Jayson Werth: As a ball player, I love Jayson Werth to death. He has helped power me to numerous fantasy gold medals in leagues of at least 14 teams (all checking managers), but that was then and this is now. I shied away from him in drafts this year, not because his talent was just going to decide to suddenly drop off, but because he was going to be with the Washington Nationals and not the Philadelphia Phillies—big difference there! In D.C., he doesn’t have as much protection in the lineup and not as many threats around him as he had playing in Philly. Right now in the young season it’s showing with a sub .200 average to go along with only one rib eye steak and one home run. Werth is one of my personal favorites, so hopefully he gets it right, but I wouldn’t expect him to match what he was doing in Philadelphia.
Vladimir Guerrero: Vlad started the year out kind of slow but then started to pick it up about midway through the second week of the season. With all that protection and talent he’s got around him in that Oriole lineup, he should put up a solid year. He looks comfortable up at the plate and is swinging away at anything that comes close—for the fences of course. Showalter’s got the birds playing some good baseball right now, so I wouldn’t even be surprised if he puts up better numbers than he did last year playing for the potent and run hungry Texas Rangers.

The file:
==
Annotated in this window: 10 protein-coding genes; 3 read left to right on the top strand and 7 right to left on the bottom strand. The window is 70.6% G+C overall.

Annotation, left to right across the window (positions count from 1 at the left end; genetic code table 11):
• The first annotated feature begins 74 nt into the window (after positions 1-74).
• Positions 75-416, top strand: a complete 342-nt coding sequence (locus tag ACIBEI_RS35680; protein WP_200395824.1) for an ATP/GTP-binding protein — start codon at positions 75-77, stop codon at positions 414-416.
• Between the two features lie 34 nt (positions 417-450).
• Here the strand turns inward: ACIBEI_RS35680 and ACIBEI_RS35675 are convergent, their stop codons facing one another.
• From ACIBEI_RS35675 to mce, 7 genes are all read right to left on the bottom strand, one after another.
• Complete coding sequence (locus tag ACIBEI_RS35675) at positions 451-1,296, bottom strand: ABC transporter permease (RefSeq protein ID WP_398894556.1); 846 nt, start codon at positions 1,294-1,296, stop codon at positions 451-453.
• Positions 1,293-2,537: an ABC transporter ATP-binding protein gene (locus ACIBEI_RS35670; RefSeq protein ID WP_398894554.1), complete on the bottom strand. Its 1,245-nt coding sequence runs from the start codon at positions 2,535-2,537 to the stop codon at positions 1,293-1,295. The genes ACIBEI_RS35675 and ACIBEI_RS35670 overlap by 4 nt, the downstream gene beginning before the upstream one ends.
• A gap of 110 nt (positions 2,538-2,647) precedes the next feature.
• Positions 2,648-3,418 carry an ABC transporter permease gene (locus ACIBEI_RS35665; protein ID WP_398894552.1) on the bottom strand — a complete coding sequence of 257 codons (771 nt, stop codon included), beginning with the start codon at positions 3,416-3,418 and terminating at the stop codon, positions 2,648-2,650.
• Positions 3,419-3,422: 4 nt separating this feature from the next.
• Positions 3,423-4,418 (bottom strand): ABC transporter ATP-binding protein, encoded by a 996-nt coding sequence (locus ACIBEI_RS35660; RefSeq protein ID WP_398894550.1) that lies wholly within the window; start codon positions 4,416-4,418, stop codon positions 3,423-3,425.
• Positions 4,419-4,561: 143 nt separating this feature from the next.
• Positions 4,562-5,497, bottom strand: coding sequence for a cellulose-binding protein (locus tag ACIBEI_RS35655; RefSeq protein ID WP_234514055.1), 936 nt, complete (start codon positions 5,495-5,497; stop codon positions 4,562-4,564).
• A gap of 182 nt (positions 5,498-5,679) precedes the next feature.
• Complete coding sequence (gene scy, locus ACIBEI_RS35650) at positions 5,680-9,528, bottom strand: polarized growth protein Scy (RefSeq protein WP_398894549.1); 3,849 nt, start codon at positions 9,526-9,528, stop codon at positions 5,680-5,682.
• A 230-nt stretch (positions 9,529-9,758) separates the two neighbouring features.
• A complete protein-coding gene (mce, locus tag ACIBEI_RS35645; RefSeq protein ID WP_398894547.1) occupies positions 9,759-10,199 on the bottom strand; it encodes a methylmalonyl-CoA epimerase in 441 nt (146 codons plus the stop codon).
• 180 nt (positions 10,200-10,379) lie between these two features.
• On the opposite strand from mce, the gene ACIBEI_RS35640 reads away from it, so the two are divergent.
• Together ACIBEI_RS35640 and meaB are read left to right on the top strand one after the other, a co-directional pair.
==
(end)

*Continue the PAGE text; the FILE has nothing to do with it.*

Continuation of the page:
Rajai Davis: Davis is off to a horribly slow start. Here is another one of the players I like, but just isn’t showing up from a fantasy perspective. He’s a great talent with good hitting ability and terrific speed, but constantly crossing out of the lineup for sore ankle issues doesn’t see to it that you’re winning your matchup in convincing fashion. He’s already missed several games and that really gets to be an annoyance–any 2008 Chipper Jones owners here? I don’t care how high of an average you hit for, if I can’t trust to play you because I’m scared you’re going to pull up lame running to first, then what good do you do me–especially in a weekly lineup league, where players are stuck in the starting lineup for the entire week. All that crossing out of the lineup might help out in your k department, but certainly not in many others. If Rajai Davis can get his ankle taken care of once and for all, I see big things for him this year in Toronto. There’s just something about that turf field that makes me see tons of base hit singles, runs and stolen bases for Mr. Davis in 2011—health permitting of course!